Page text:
Fluid can be excreted from the body in a number of ways:
- Sweat: When we sweat, the sweat evaporates, and carries the heat energy away from the body during exercise/in warm environments. This goes out into the air helping to maintain the body temperature at a safe level. i.e. sweating cools us down. As athletes, we can sweat out litres of water during training sessions and matches, and the amount will depend on various factors, including your physical attributes, activity intensity, length of the activity, and environmental heat and humidity.
- Urination: When we urinate our body is getting rid of waste products, controlling blood volume and controlling amount of electrolytes in the body. These are all well regulated, and don’t need a huge amount of conscious effort as it happens naturally. The amount of fluid that you lose through urination is largely dependant on the amount you drink. As well as being affected by other aspects like electrolyte levels and how much you are sweating.
- Other: Fluids are also lost through breathing (the air we breathe out is high in water vapour), and excretion.
Impact of Under-Hydration
- Heart Rate Studies have shown that athletes that do not consume water during a training session will have a significantly higher heart rate in comparison to athletes who have consumed water throughout the session, telling us that the same exercise session was more strenuous when under-hydrated.
- Temperature Regulation Sweat helps regulate body temperature by dissipating heat from the body i.e. it cools us down. When we’re dehydrated, we sweat less, and therefore the body will either increase in temperature to the point of causing harm, or you will be forced to reduce intensity due to the discomfort of overheating. Either way it will result in a negative impact on athletic performance.
- Electrolyte Levels Electrolytes are involved in carrying electrical impulses around the body, and are involved in the nervous system and contracting muscles, both of which are extremely important for athletes. They are also involved maintaining hydration levels in and out of the body’s cells. The main electrolytes include sodium, potassium, chloride, bicarbonate, calcium, phosphate, magnesium and others, all with their own functions. We lose some of these through sweat, and if we don’t replace them and they get too low, we can see issues with muscle cramping, fatigue, and ultimately a downturn in athletic performance.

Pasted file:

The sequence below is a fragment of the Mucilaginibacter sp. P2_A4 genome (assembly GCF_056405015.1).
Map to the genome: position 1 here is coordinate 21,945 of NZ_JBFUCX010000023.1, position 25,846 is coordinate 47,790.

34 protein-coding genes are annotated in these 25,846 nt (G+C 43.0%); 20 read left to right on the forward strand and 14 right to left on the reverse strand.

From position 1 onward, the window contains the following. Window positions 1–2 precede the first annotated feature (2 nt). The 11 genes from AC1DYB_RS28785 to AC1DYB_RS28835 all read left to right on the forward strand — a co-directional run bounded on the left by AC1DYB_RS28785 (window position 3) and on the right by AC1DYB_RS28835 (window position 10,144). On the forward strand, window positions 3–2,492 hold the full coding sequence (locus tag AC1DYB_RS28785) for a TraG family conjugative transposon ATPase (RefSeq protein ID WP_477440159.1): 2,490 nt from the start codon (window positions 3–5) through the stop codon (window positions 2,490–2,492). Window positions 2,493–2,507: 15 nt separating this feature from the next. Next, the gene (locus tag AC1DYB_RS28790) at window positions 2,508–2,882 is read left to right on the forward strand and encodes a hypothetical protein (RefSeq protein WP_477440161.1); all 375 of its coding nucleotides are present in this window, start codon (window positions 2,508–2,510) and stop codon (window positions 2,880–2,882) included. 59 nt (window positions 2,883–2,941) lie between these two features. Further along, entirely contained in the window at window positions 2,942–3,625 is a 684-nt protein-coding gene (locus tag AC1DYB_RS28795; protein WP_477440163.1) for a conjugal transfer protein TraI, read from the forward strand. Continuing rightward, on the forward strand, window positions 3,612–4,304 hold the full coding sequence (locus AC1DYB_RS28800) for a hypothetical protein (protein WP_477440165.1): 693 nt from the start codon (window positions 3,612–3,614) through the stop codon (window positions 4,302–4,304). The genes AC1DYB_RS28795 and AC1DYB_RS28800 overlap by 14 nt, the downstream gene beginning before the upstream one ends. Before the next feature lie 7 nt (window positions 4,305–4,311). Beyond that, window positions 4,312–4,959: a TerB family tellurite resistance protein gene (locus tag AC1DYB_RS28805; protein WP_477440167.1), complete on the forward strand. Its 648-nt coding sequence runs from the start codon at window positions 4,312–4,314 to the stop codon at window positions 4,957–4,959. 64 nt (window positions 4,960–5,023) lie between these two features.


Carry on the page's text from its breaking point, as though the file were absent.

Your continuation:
General Daily intake
The amount you should drink will depend on a lot of factors, but generally about 1L per 25kg bodyweight (3L for a 75kg athlete) will be a good starting point, along with seasoning your food and eating plenty of fruits and vegetables, in order to ensure adequate electrolyte intake. Urine colour should also be monitored, ensuring regular, clear urinations throughout the day.
During matches and training sessions, aim for 1-2 mouthfuls every 10-15 minutes. This drink should be made up of water, with some electrolytes, and perhaps some carbohydrates (no more than 7% concentration) which can help with the gut’s absorption of the fluid, as well as allowing you to gain the performance benefits associated with carbohydrate supplementation.
After tough training sessions and matches, it’s important to start the rehydration process soon, which should involve sipping on either water, milk or an electrolyte drink.